How a Long Island Company Went From Residential to Retail for National Brands


With more than 1,200 stores, Five Below has a lot of locations. And that means a lot of construction and buildouts. Peter J. Dalaker, president of AMC Enterprises LLC, a general contractor based in Central Islip, heads one of the companies doing the work.

The firm, specializing in retail as well as residential and medical, helps build national brands – literally.

“Retail for the national brand market is the majority of our business. We do work up and down the East Coast from Florida to Maine,” Dalaker said from Ranson, West Virginia, where his company just finished building out a Shoe Dept. “We have had no slowdowns since the pandemic started. We’ve been at full bore.”

The National Retail Federation forecasts that retail sales during 2023 will grow between 4% and 6% over 2022 to between $5.13 trillion and $5.23 trillion.

Last year’s annual retail sales grew 7% over 2021 to $4.9 trillion, nearly double the pre-pandemic average annual retail sales growth of 3.6%. While e-commerce is a huge force, national brands often are growing their brick-and-mortar footprint.

“Some of the smaller brick-and-mortar stores are closing up. They can’t compete with online,” Peter Dalaker said. “The larger, national brand brick- and-mortars are as busy as ever.”

The Dalaker family ran a metal finishing business from 1964 to 2009. But Peter in 1985 also began working as a residential developer on Long Island, building several hundred single-family homes and developments.

“The housing market took a hit,” he said. “I switched over to multifamily residential, condominiums and rental complexes.”

He began pursuing commercial work, growing the business and doing buildouts across much of the nation. 

AMC Enterprises works for landlords and commercial tenants, handling everything from demolition to buildouts. 

“We’ve slowly and steadily increased our volume,” Dalaker added. “Over the last two or three years, we doubled or tripled what we do.”

His daughter Ashley Dalaker joined last September, running project management, and his daughter Courtney Scarola runs finance and legal.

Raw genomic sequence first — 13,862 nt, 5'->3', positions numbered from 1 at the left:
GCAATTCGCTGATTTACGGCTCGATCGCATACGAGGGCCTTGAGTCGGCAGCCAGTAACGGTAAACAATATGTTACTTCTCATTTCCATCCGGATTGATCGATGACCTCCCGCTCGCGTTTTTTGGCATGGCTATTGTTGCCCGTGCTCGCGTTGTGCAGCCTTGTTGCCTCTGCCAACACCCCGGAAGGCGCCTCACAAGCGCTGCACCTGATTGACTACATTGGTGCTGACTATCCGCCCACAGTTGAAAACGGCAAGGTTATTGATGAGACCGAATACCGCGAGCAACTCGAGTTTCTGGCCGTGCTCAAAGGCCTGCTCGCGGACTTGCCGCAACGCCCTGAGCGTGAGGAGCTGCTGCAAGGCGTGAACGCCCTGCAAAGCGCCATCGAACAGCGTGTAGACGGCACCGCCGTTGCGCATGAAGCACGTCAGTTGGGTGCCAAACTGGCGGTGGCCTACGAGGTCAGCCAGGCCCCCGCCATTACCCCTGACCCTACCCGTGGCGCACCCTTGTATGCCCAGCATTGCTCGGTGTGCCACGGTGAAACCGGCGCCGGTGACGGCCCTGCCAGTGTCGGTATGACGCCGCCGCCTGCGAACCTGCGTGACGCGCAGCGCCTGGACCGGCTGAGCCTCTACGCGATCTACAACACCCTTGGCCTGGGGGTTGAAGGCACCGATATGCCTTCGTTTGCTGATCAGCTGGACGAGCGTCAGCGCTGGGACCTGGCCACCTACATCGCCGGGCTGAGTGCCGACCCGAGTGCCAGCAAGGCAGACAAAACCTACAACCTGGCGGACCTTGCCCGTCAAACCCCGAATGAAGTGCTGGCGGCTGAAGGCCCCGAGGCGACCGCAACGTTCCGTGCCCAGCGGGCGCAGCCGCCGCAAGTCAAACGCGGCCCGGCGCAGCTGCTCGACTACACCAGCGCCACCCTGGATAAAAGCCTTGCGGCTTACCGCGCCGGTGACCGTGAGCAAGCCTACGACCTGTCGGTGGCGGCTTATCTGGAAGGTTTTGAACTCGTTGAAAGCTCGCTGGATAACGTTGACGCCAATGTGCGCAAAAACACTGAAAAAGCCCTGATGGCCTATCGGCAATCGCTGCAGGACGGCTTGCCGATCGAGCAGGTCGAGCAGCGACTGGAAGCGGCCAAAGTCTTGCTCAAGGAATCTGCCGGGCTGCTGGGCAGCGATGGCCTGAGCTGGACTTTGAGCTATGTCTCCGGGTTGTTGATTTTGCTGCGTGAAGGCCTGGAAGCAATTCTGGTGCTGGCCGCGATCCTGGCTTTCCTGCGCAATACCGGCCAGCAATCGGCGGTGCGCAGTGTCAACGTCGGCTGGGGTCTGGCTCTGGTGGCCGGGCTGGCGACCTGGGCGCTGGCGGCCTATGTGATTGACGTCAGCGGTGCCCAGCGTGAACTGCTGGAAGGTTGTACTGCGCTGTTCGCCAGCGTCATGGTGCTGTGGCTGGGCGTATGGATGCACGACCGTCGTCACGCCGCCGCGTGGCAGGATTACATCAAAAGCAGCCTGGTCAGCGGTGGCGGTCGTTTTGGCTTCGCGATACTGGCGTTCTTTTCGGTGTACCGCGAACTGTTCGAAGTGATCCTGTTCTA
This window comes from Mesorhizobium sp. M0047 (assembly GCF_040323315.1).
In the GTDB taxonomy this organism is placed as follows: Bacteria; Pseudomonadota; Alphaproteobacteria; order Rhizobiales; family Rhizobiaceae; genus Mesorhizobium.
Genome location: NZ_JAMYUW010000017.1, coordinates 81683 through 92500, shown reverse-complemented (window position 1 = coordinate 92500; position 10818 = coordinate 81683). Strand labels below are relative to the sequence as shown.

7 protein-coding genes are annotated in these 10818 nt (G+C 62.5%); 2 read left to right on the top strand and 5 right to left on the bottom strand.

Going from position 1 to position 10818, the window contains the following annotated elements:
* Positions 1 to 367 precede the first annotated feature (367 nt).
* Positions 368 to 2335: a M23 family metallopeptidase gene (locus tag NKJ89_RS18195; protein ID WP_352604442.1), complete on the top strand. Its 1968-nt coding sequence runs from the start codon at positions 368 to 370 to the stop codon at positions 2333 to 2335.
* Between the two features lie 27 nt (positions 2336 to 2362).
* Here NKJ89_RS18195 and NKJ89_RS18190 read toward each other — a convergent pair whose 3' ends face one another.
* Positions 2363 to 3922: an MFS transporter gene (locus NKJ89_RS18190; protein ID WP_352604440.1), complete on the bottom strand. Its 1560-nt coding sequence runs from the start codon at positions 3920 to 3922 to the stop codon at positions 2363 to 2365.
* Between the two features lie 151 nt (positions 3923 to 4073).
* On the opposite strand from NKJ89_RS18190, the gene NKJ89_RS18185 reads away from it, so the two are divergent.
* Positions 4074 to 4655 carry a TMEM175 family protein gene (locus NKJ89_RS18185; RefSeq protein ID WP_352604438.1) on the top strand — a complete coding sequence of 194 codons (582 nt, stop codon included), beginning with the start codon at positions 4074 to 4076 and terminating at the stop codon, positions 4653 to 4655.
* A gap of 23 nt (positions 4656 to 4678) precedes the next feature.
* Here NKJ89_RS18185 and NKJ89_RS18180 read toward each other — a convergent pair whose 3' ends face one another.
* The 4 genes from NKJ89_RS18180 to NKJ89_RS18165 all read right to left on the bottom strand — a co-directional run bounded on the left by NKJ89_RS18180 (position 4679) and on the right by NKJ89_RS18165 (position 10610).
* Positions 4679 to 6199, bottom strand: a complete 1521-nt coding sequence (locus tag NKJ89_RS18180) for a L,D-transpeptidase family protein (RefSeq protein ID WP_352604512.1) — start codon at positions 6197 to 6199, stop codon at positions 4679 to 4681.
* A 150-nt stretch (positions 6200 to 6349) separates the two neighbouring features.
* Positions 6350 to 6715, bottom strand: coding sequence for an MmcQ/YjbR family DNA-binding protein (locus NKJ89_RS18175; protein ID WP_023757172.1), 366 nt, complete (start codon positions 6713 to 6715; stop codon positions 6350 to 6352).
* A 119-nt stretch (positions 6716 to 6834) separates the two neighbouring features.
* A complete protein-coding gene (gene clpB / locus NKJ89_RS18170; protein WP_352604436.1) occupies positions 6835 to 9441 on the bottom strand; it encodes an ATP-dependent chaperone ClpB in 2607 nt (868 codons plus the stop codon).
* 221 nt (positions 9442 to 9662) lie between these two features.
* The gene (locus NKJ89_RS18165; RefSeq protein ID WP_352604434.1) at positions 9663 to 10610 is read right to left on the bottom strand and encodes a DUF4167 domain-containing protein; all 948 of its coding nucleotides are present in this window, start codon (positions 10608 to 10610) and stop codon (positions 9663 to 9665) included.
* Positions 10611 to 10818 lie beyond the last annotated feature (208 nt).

Ed Kienle, director of new construction, manages and supervises projects. “He’s a key player,” Dalaker said. “Eddie is an integral part of our team.”

During the pandemic, the company had to deal with supply-side issues as construction continued full speed ahead.

“It might have taken a week to get something pre-Covid,” Scarola said. “During Covid and right after, it could take months. The lead times were extreme.”

AMC has become a big part of a retail revolution on Long Island as well as nationwide, doing work for numerous Shah’s Halal restaurants on Long Island, as well as Texas Roadhouses up and down the East Coast.

That’s in addition to Philly Pretzel Factories, Luxottica’s offices in Port Washington, Pulse-MD locations, and other medical projects — plus residential.

“We build the first one. They like how we perform,” Courtney said of the ability to build multiple locations. “They keep coming back to us for additional jobs.”

AMC currently has jobs in West Virginia, Pennsylvania, upstate New York and Long Island and are gearing up for work in Maryland and New York City. 

The company just broke ground on an Old Navy store in Shirley and will be building out the flagship Long Island Insomnia Cookies in Uniondale near Hofstra University.

Peter Dalaker said the company, serving Long Island, the tristate area and up and down the East Coast, is busy getting new and repeat work.

“There’s a lot going on. It’s booming. The labor shortage is our biggest restriction,” he said. “Finding partners we can work with that can supply a labor force to do the work.”